Hail the Nano! It's not a "nono" at all,judging from this and many other reviews.in fact I'm like lakhs of Indians going to book one for the firm to be used as a city runabout.Let me tell you from my knowledge of paris and Parisians,that the Nano will be a massive hit there.It will be to them,"Tres chic" and envirofriendly,with the Europa version.Paris,Barcelona and many UK cities will be the Nano's happy hunting grounds.AS th Times says,the Nano will be the "most influential car on the planet".Hail Tata and his team of Indian designers!
Boy racers and farmers, your ride is here. Why this new runabout will be the most influential car on the planet
You get into a car costing a lakh rupees (100,000 rupees, or £1,390) with zero expectations. Things are bound to break, you tell yourself, and you drive gingerly. Being Indian, I forced myself into a charitable frame of mind, ready to overlook its faults (not unlike the Americans when faced with a new Mustang or British magazines every time an Aston Martin comes along).
But the Nano doesn’t need you to be kind: it will impress you on its merits. If it sells in anything like the numbers that its maker predicts, this cute, snub-nosed runabout could become the most influential car on the planet. It will mobilise millions in India and across southeast Asia on a scale not seen since Giovanni Agnelli transformed post-war Italy from a nation of Vespa riders into a society of proud Fiat 500 drivers.
Ratan Tata, the man behind the giant industrial conglomerate that owns Jaguar and Land Rover, shared Agnelli’s vision of affordable four-wheeled transport for the masses when he began work on the project in 2003. “I observed families riding on two-wheelers — the father driving the scooter, his young child standing in front of him, his wife seated behind him holding a little baby. It led me to wonder whether one could conceive of a safe, affordable, all-weather form of transport for such a family.”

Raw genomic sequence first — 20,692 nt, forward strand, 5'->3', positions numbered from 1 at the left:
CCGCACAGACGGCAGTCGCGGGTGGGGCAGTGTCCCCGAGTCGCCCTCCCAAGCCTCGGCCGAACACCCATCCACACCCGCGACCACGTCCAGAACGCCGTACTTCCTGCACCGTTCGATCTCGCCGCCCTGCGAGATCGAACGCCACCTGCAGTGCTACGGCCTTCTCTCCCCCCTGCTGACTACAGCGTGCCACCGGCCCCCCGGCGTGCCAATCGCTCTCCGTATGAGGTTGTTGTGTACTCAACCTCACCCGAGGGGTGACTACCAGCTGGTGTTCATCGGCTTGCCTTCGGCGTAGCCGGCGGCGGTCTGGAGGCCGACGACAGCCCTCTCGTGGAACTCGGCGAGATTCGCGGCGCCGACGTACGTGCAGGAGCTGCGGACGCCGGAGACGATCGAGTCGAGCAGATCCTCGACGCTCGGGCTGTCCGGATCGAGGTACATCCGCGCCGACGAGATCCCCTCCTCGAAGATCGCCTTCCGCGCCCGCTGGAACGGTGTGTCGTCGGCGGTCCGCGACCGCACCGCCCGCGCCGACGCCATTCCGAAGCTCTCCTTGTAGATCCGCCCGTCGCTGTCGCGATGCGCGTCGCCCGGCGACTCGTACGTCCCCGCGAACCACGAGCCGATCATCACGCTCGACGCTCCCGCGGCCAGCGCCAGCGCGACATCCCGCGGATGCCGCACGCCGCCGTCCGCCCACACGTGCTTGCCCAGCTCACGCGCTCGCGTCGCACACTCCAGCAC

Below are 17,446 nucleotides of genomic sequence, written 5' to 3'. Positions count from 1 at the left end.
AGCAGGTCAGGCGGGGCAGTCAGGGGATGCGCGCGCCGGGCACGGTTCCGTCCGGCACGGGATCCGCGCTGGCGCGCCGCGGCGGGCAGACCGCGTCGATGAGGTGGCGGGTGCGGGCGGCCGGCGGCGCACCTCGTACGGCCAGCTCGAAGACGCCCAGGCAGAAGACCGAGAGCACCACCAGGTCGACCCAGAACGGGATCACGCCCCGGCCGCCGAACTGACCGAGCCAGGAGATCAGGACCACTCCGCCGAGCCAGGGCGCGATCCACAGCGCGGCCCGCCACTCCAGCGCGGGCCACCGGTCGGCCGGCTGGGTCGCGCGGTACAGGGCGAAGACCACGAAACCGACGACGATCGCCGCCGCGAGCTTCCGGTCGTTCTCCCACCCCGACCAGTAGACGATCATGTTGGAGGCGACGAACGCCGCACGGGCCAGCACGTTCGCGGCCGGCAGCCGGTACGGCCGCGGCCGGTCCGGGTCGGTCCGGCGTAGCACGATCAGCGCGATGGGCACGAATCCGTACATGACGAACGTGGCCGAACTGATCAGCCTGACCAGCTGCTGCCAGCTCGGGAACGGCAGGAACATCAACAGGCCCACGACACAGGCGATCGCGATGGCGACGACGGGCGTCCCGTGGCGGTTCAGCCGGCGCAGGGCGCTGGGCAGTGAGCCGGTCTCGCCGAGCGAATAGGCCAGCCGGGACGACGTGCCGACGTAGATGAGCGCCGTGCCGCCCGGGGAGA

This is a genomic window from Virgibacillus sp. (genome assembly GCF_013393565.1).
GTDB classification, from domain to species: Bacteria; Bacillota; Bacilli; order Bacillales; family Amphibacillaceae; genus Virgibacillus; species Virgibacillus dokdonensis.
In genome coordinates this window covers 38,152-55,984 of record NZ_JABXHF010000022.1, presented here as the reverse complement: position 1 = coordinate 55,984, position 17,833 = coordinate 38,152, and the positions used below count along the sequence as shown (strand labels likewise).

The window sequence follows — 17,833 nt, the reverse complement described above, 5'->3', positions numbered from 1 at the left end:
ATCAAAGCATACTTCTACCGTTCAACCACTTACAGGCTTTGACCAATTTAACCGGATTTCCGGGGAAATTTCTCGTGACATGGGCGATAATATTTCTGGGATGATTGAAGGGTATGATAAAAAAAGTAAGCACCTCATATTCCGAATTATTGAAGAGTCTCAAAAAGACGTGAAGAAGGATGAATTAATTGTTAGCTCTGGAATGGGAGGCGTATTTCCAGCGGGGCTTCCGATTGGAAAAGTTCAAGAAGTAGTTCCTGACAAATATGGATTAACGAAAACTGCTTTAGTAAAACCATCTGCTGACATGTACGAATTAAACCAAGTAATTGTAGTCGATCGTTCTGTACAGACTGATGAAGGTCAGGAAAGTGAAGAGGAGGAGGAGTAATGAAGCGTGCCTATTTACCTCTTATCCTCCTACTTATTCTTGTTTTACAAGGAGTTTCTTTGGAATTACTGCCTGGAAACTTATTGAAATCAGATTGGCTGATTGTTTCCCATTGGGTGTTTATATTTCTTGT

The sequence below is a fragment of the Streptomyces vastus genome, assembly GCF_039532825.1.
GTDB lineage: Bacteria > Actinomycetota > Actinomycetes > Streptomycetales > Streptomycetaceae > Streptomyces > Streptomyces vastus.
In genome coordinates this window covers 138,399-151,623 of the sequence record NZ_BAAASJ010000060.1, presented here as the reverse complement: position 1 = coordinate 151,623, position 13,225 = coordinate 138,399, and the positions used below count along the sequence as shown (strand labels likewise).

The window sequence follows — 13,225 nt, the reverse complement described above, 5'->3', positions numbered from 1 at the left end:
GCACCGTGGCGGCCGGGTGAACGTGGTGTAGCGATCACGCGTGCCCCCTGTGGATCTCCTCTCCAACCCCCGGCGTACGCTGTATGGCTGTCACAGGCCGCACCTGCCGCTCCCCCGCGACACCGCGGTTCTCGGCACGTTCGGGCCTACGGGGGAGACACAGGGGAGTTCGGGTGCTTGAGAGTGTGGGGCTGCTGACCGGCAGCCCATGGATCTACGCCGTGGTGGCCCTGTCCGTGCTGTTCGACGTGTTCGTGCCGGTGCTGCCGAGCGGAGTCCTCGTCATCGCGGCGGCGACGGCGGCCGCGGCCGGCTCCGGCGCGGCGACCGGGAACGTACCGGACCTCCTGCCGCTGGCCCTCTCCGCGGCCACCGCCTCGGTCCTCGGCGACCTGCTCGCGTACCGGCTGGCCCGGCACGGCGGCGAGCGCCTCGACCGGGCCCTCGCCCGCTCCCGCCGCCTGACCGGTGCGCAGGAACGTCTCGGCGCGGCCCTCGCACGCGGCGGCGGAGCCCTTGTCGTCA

The result, after five years of development and numerous setbacks, was this low-cost four-door, rear-engined family transporter that copes with potholed Indian roads with aplomb, even with four six-footers inside. Thought the Toyota iQ was radical? Think again.
For the Indian market, there will be three variants of the Nano — standard, CX and LX. The standard really is bog standard — rexine seats, no air-conditioning, no frills; and because there’s less weight (to the tune of 60kg) it is the boy racer’s choice, being slightly faster than the more deluxe versions. Our test car, an LX, boasted air-con, electric front windows (rears remain wind-down), central locking, front and rear fog lamps and full fabric seats.
The engine is a tiny 623cc, four-valve, all-aluminium twin-cylinder unit, fed by a cheap Bosch fuel-injection system. It makes a measly 33bhp of power and 35 lb ft of torque so it’s a relief to know there’s only 600kg to lug around. Fuel economy is claimed to be 67mpg, and CO2 emissions are 110g/km or less. That may not sound impressive in developed European markets, but here it’s claimed to be 12% lower than any motorbike in the country.